What Can Students Tell Us about “Skill Building” in Canadian Writing Studies?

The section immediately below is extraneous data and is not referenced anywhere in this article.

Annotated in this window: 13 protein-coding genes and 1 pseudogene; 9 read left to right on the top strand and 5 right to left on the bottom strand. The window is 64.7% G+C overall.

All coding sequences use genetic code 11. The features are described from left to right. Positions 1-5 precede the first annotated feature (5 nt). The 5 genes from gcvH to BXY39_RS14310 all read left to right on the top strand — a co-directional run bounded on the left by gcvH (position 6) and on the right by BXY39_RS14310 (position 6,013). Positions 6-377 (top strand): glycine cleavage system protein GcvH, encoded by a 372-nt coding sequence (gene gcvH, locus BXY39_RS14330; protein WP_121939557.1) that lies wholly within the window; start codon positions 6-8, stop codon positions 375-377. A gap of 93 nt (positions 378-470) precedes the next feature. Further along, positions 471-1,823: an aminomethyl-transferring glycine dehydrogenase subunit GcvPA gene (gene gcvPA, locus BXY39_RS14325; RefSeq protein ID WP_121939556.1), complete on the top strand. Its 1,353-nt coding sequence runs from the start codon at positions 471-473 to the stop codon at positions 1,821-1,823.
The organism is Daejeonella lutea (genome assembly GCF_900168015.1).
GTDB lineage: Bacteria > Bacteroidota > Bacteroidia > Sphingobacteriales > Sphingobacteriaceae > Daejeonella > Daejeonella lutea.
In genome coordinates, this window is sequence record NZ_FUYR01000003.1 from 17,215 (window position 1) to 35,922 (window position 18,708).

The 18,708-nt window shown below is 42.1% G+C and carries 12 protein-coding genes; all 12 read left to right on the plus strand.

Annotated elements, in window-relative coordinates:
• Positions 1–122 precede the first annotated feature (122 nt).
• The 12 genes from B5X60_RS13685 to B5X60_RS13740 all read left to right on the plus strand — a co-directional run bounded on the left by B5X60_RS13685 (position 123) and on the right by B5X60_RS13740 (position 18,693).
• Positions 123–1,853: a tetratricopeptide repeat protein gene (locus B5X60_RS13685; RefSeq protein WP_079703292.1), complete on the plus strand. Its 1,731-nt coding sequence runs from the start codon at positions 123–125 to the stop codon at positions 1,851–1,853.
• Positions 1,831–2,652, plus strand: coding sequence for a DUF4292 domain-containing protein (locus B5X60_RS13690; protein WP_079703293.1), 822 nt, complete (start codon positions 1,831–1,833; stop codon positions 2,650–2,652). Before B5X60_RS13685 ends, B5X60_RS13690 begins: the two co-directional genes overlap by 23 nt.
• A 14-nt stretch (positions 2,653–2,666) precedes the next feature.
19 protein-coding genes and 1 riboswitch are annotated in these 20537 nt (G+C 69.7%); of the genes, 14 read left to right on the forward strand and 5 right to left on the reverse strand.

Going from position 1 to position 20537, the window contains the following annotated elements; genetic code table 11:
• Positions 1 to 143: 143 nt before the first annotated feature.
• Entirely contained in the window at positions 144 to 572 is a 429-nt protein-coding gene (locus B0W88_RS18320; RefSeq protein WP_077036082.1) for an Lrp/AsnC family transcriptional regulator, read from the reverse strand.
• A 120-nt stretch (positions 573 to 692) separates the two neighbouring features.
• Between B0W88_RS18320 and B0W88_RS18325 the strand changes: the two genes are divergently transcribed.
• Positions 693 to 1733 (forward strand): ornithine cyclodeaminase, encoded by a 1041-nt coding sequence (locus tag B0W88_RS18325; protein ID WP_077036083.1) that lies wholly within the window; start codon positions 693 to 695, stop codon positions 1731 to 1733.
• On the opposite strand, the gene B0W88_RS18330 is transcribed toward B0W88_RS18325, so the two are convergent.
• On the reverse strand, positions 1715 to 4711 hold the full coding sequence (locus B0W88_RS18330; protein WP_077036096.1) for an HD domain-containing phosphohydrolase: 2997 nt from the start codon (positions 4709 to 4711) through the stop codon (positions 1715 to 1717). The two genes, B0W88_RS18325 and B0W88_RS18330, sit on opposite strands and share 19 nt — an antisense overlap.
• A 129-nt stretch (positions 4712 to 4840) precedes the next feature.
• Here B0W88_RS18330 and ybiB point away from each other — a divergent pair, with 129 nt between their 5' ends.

This paper comes from narrative research that I did with ten former students who reflected on their experiences with writing both in a first-year writing class and beyond. As the participants and I worked together, it became clear that there was the tension between the way they described process and skill building in writing pedagogy. They emphasized that process and scaffolding were integral to their learning, but they equally emphasized the one-off, skills-oriented components of our work. Many conversations in Canadian writing studies have focused on dismantling or resisting the skills narrative, but the tension in the participants’ responses prompted me to think about this differently. The paper explores the tension between skills and process to argue that perhaps skill building has its place in our contexts, and that we as writing teachers and scholars must think about it differently in order to articulate the value of the work that we do. If we can use the skills-oriented components of our courses to open spaces to discuss the less quantifiable elements of our work that often get overlooked (i.e., scaffolding), then we may put ourselves in a better position to advocate for increased resources and funding.
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